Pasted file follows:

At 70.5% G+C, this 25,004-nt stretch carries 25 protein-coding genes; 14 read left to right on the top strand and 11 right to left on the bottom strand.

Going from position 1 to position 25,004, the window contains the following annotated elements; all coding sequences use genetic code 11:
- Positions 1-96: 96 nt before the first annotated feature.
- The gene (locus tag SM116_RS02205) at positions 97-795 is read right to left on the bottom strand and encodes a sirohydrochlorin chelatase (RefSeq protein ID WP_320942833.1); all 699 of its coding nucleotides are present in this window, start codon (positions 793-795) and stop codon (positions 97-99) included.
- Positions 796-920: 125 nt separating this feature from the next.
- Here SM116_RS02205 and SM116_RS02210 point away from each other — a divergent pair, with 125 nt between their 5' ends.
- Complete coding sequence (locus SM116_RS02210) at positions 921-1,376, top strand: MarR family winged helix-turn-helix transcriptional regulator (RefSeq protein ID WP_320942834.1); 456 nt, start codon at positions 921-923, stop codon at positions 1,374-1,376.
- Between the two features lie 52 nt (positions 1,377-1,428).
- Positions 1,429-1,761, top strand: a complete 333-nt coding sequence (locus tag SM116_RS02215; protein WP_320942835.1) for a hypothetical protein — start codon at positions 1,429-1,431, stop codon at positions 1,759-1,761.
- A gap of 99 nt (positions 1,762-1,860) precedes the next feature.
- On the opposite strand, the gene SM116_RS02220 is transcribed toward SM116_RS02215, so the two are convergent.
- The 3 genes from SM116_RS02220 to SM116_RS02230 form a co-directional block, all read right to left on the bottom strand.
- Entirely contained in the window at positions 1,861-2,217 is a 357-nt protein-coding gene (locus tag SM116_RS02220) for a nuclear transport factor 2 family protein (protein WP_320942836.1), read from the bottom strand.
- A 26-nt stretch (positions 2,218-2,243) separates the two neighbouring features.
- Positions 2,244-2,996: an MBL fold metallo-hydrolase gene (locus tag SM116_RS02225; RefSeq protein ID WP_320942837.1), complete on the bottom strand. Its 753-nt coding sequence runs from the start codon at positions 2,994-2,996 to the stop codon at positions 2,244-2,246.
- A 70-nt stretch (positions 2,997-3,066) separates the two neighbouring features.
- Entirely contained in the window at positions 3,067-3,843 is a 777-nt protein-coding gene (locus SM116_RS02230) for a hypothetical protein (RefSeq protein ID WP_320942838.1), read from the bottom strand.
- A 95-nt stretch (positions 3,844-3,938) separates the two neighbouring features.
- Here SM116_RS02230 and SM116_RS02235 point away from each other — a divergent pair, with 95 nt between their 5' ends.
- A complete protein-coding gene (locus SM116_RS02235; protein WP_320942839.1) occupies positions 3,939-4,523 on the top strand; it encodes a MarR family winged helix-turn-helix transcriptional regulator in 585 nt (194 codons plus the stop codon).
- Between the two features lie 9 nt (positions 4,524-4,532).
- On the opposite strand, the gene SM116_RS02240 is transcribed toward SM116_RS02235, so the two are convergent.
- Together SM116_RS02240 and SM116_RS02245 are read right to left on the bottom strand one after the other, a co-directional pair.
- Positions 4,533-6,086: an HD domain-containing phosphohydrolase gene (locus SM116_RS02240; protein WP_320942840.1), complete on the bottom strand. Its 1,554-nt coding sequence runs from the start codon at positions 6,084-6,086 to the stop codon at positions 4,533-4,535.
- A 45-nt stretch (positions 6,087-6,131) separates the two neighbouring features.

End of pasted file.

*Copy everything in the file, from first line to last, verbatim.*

At 70.5% G+C, this 25,004-nt stretch carries 25 protein-coding genes; 14 read left to right on the top strand and 11 right to left on the bottom strand.

Going from position 1 to position 25,004, the window contains the following annotated elements; all coding sequences use genetic code 11:
- Positions 1-96: 96 nt before the first annotated feature.
- The gene (locus tag SM116_RS02205) at positions 97-795 is read right to left on the bottom strand and encodes a sirohydrochlorin chelatase (RefSeq protein ID WP_320942833.1); all 699 of its coding nucleotides are present in this window, start codon (positions 793-795) and stop codon (positions 97-99) included.
- Positions 796-920: 125 nt separating this feature from the next.
- Here SM116_RS02205 and SM116_RS02210 point away from each other — a divergent pair, with 125 nt between their 5' ends.
- Complete coding sequence (locus SM116_RS02210) at positions 921-1,376, top strand: MarR family winged helix-turn-helix transcriptional regulator (RefSeq protein ID WP_320942834.1); 456 nt, start codon at positions 921-923, stop codon at positions 1,374-1,376.
- Between the two features lie 52 nt (positions 1,377-1,428).
- Positions 1,429-1,761, top strand: a complete 333-nt coding sequence (locus tag SM116_RS02215; protein WP_320942835.1) for a hypothetical protein — start codon at positions 1,429-1,431, stop codon at positions 1,759-1,761.
- A gap of 99 nt (positions 1,762-1,860) precedes the next feature.
- On the opposite strand, the gene SM116_RS02220 is transcribed toward SM116_RS02215, so the two are convergent.
- The 3 genes from SM116_RS02220 to SM116_RS02230 form a co-directional block, all read right to left on the bottom strand.
- Entirely contained in the window at positions 1,861-2,217 is a 357-nt protein-coding gene (locus tag SM116_RS02220) for a nuclear transport factor 2 family protein (protein WP_320942836.1), read from the bottom strand.
- A 26-nt stretch (positions 2,218-2,243) separates the two neighbouring features.
- Positions 2,244-2,996: an MBL fold metallo-hydrolase gene (locus tag SM116_RS02225; RefSeq protein ID WP_320942837.1), complete on the bottom strand. Its 753-nt coding sequence runs from the start codon at positions 2,994-2,996 to the stop codon at positions 2,244-2,246.
- A 70-nt stretch (positions 2,997-3,066) separates the two neighbouring features.
- Entirely contained in the window at positions 3,067-3,843 is a 777-nt protein-coding gene (locus SM116_RS02230) for a hypothetical protein (RefSeq protein ID WP_320942838.1), read from the bottom strand.
- A 95-nt stretch (positions 3,844-3,938) separates the two neighbouring features.
- Here SM116_RS02230 and SM116_RS02235 point away from each other — a divergent pair, with 95 nt between their 5' ends.
- A complete protein-coding gene (locus SM116_RS02235; protein WP_320942839.1) occupies positions 3,939-4,523 on the top strand; it encodes a MarR family winged helix-turn-helix transcriptional regulator in 585 nt (194 codons plus the stop codon).
- Between the two features lie 9 nt (positions 4,524-4,532).
- On the opposite strand, the gene SM116_RS02240 is transcribed toward SM116_RS02235, so the two are convergent.
- Together SM116_RS02240 and SM116_RS02245 are read right to left on the bottom strand one after the other, a co-directional pair.
- Positions 4,533-6,086: an HD domain-containing phosphohydrolase gene (locus SM116_RS02240; protein WP_320942840.1), complete on the bottom strand. Its 1,554-nt coding sequence runs from the start codon at positions 6,084-6,086 to the stop codon at positions 4,533-4,535.
- A 45-nt stretch (positions 6,087-6,131) separates the two neighbouring features.